Secondly, the judiciary is not accountable in the manner that the executive is accountable, even though all the three limbs source their power to the people. It is a constitutional imperative that an authority must be accountable if it wields power. Since the appointment of judges is an executive function and not an adjudicatory function, accountability follows as its inseparable concomitant. Presently, in matters of judicial appointment, the accountability seems to lie neither with the judiciary nor with the executive. Such a situation is without precedent, in our country or elsewhere.
Thirdly, the public has interest in the general administration of justice and the government is the elected trustee of public interest. Therefore, it must at least be allowed to have a say in the appointment of judges. It is nobody’s case that the say must be final or even determinative. But it has now been reduced to a “rubber stamp” in the matter of appointment of judges.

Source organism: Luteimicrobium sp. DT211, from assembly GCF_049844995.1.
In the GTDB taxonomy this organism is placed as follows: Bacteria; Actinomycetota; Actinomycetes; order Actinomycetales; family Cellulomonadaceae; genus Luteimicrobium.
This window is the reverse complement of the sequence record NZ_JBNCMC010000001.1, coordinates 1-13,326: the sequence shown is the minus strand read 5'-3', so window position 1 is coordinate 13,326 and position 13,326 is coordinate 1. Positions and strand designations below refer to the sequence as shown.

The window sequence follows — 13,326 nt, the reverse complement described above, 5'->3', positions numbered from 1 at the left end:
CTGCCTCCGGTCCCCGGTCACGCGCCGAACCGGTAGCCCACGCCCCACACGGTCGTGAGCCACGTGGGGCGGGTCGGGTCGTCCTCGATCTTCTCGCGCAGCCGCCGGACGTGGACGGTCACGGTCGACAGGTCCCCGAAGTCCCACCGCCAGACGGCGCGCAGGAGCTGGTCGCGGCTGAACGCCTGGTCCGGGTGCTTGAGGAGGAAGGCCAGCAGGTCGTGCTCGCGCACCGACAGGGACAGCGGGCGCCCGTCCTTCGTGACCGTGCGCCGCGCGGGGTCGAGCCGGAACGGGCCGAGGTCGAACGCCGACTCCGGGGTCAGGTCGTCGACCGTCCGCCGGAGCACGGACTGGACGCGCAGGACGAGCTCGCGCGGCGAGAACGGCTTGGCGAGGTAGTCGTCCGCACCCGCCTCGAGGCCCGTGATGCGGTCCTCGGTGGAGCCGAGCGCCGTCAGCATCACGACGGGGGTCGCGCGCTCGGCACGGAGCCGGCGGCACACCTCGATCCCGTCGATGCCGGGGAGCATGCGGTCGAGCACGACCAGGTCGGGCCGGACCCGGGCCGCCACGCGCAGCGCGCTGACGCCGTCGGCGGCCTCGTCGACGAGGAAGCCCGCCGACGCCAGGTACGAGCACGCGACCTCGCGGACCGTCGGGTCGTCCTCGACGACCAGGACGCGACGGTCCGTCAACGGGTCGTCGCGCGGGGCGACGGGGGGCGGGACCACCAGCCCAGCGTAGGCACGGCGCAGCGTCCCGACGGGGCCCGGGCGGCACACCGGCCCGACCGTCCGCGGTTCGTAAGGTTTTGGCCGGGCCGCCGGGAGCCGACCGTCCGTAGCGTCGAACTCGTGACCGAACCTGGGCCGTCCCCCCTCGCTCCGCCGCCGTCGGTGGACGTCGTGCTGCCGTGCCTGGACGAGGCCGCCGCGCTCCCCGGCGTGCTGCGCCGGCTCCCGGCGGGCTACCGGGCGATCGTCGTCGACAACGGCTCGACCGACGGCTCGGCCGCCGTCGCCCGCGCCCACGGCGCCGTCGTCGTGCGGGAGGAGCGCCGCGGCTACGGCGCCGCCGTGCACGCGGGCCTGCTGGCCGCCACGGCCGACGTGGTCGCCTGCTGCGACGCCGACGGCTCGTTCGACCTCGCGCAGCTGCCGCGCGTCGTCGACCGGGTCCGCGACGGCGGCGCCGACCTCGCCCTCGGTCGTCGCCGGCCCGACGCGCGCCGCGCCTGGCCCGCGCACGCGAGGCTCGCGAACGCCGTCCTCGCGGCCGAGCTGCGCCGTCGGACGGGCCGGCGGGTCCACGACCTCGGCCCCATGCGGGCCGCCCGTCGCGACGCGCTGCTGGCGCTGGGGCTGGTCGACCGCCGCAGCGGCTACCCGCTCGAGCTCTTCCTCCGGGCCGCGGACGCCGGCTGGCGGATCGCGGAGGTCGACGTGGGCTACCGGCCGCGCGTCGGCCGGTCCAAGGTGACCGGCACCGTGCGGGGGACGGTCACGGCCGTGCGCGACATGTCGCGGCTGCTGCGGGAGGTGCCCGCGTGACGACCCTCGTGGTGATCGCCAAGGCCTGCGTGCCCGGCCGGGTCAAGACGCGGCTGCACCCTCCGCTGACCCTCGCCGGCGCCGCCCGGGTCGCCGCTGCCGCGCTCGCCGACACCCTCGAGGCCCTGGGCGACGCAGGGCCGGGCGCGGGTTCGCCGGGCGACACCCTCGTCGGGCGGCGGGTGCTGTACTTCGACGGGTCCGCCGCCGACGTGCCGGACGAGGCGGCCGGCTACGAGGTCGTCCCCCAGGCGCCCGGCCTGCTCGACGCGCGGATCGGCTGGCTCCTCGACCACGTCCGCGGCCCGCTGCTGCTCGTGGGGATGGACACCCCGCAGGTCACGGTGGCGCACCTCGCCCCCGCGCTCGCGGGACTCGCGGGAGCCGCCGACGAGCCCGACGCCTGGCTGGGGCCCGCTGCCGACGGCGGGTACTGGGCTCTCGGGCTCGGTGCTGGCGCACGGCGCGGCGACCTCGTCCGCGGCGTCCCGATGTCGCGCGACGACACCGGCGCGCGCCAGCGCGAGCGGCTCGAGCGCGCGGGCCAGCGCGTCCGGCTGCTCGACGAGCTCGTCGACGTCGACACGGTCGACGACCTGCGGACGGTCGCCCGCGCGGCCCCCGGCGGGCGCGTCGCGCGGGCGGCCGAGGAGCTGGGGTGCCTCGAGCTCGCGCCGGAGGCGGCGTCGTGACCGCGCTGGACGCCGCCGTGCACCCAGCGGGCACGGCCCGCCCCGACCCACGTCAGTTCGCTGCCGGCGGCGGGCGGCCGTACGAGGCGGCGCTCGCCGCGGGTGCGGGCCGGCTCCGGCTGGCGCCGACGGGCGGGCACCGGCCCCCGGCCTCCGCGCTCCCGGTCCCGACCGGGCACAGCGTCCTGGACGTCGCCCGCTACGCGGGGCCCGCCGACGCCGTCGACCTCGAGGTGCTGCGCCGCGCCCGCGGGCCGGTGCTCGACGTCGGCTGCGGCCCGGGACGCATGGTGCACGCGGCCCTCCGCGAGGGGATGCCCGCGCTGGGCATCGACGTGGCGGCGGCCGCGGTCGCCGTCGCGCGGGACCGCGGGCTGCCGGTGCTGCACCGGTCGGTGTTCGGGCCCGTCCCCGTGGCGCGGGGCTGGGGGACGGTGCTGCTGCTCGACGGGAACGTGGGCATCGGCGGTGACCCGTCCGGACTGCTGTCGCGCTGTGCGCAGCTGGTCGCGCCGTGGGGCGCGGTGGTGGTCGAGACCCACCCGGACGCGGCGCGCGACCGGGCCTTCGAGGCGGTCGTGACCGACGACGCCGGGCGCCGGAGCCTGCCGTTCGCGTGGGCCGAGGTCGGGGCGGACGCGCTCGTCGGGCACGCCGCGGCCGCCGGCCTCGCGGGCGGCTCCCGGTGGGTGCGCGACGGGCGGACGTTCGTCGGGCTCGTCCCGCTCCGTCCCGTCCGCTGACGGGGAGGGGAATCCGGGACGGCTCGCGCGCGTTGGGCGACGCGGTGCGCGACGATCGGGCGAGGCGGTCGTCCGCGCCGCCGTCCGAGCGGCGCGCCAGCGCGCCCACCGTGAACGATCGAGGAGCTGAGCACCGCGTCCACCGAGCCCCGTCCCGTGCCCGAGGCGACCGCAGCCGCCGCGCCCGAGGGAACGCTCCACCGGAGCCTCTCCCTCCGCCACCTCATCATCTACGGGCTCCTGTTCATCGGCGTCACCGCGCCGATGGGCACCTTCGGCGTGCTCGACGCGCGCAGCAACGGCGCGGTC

Fourthly, the “primacy” of the judiciary was neither intended nor provided for by the Constituent Assembly. The primacy of the chief justice of India or a collegium of judges cannot be part of the basic structure of the Constitution. A collegium of five judges curtails the discretion of the president, enshrined in Article 124(2), to consult such judges of the Supreme Court and high courts as he may “deem necessary for the purpose”. If the president deems it necessary to consult more than five judges of the Supreme Court, judges of the high court and other judges of the Supreme Court (not part of the collegium), who unanimously or by a majority give an opinion contrary to that of the collegium, the president would nevertheless be bound by the opinion of the collegium. I believe this is a breach of the letter and spirit of the Constitution.